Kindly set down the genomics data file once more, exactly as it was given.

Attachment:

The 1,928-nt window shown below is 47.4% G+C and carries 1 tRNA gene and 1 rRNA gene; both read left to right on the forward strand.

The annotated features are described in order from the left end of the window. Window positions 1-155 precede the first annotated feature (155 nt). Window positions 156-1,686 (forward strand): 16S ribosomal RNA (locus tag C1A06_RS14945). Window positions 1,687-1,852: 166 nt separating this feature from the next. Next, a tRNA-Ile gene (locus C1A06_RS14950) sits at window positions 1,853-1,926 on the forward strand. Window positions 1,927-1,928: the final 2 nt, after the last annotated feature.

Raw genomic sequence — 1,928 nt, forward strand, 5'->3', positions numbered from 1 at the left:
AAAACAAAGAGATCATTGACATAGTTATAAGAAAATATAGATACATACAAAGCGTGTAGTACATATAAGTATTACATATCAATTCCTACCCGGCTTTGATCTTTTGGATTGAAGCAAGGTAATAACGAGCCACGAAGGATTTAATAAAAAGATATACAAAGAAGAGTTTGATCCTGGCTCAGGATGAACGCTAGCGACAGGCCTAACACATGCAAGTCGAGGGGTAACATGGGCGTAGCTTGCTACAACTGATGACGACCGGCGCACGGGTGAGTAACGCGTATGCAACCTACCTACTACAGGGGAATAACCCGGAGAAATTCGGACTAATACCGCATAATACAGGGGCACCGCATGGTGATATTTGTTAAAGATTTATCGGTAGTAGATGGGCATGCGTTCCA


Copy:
The 1,928-nt window shown below is 47.4% G+C and carries 1 tRNA gene and 1 rRNA gene; both read left to right on the forward strand.

The annotated features are described in order from the left end of the window. Window positions 1-155 precede the first annotated feature (155 nt). Window positions 156-1,686 (forward strand): 16S ribosomal RNA (locus tag C1A06_RS14945). Window positions 1,687-1,852: 166 nt separating this feature from the next. Next, a tRNA-Ile gene (locus C1A06_RS14950) sits at window positions 1,853-1,926 on the forward strand. Window positions 1,927-1,928: the final 2 nt, after the last annotated feature.

Raw genomic sequence — 1,928 nt, forward strand, 5'->3', positions numbered from 1 at the left:
AAAACAAAGAGATCATTGACATAGTTATAAGAAAATATAGATACATACAAAGCGTGTAGTACATATAAGTATTACATATCAATTCCTACCCGGCTTTGATCTTTTGGATTGAAGCAAGGTAATAACGAGCCACGAAGGATTTAATAAAAAGATATACAAAGAAGAGTTTGATCCTGGCTCAGGATGAACGCTAGCGACAGGCCTAACACATGCAAGTCGAGGGGTAACATGGGCGTAGCTTGCTACAACTGATGACGACCGGCGCACGGGTGAGTAACGCGTATGCAACCTACCTACTACAGGGGAATAACCCGGAGAAATTCGGACTAATACCGCATAATACAGGGGCACCGCATGGTGATATTTGTTAAAGATTTATCGGTAGTAGATGGGCATGCGTTCCA